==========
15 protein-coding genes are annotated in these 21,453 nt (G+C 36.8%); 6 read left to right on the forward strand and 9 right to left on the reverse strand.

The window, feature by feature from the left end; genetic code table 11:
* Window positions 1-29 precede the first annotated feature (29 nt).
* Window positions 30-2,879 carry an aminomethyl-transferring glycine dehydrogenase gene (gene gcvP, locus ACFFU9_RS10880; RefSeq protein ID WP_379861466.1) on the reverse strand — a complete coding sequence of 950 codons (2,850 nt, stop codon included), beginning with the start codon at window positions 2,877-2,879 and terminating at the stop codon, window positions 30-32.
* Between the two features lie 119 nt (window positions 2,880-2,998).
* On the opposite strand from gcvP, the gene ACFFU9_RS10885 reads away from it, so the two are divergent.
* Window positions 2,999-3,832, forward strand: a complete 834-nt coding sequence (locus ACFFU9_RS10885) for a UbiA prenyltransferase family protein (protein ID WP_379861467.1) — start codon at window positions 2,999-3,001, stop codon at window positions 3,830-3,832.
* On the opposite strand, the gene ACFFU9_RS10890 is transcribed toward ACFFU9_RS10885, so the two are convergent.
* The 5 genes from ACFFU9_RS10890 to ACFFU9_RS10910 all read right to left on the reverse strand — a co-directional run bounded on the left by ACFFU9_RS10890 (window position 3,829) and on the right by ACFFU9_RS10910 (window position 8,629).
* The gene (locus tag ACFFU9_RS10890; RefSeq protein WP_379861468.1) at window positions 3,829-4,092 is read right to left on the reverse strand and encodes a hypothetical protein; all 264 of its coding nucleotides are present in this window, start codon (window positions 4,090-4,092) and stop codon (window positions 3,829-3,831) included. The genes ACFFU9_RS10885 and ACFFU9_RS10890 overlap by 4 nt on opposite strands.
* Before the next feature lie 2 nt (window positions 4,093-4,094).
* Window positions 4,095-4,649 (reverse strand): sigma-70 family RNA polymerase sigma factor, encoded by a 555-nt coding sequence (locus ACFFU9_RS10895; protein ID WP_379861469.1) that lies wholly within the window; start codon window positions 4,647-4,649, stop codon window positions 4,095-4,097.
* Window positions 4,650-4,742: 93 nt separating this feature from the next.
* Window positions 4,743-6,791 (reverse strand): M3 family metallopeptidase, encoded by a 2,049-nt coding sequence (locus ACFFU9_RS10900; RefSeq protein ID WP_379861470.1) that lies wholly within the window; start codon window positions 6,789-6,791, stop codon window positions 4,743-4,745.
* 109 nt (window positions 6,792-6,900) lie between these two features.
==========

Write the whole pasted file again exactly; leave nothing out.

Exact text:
15 protein-coding genes are annotated in these 21,453 nt (G+C 36.8%); 6 read left to right on the forward strand and 9 right to left on the reverse strand.

The window, feature by feature from the left end; genetic code table 11:
* Window positions 1-29 precede the first annotated feature (29 nt).
* Window positions 30-2,879 carry an aminomethyl-transferring glycine dehydrogenase gene (gene gcvP, locus ACFFU9_RS10880; RefSeq protein ID WP_379861466.1) on the reverse strand — a complete coding sequence of 950 codons (2,850 nt, stop codon included), beginning with the start codon at window positions 2,877-2,879 and terminating at the stop codon, window positions 30-32.
* Between the two features lie 119 nt (window positions 2,880-2,998).
* On the opposite strand from gcvP, the gene ACFFU9_RS10885 reads away from it, so the two are divergent.
* Window positions 2,999-3,832, forward strand: a complete 834-nt coding sequence (locus ACFFU9_RS10885) for a UbiA prenyltransferase family protein (protein ID WP_379861467.1) — start codon at window positions 2,999-3,001, stop codon at window positions 3,830-3,832.
* On the opposite strand, the gene ACFFU9_RS10890 is transcribed toward ACFFU9_RS10885, so the two are convergent.
* The 5 genes from ACFFU9_RS10890 to ACFFU9_RS10910 all read right to left on the reverse strand — a co-directional run bounded on the left by ACFFU9_RS10890 (window position 3,829) and on the right by ACFFU9_RS10910 (window position 8,629).
* The gene (locus tag ACFFU9_RS10890; RefSeq protein WP_379861468.1) at window positions 3,829-4,092 is read right to left on the reverse strand and encodes a hypothetical protein; all 264 of its coding nucleotides are present in this window, start codon (window positions 4,090-4,092) and stop codon (window positions 3,829-3,831) included. The genes ACFFU9_RS10885 and ACFFU9_RS10890 overlap by 4 nt on opposite strands.
* Before the next feature lie 2 nt (window positions 4,093-4,094).
* Window positions 4,095-4,649 (reverse strand): sigma-70 family RNA polymerase sigma factor, encoded by a 555-nt coding sequence (locus ACFFU9_RS10895; protein ID WP_379861469.1) that lies wholly within the window; start codon window positions 4,647-4,649, stop codon window positions 4,095-4,097.
* Window positions 4,650-4,742: 93 nt separating this feature from the next.
* Window positions 4,743-6,791 (reverse strand): M3 family metallopeptidase, encoded by a 2,049-nt coding sequence (locus ACFFU9_RS10900; RefSeq protein ID WP_379861470.1) that lies wholly within the window; start codon window positions 6,789-6,791, stop codon window positions 4,743-4,745.
* 109 nt (window positions 6,792-6,900) lie between these two features.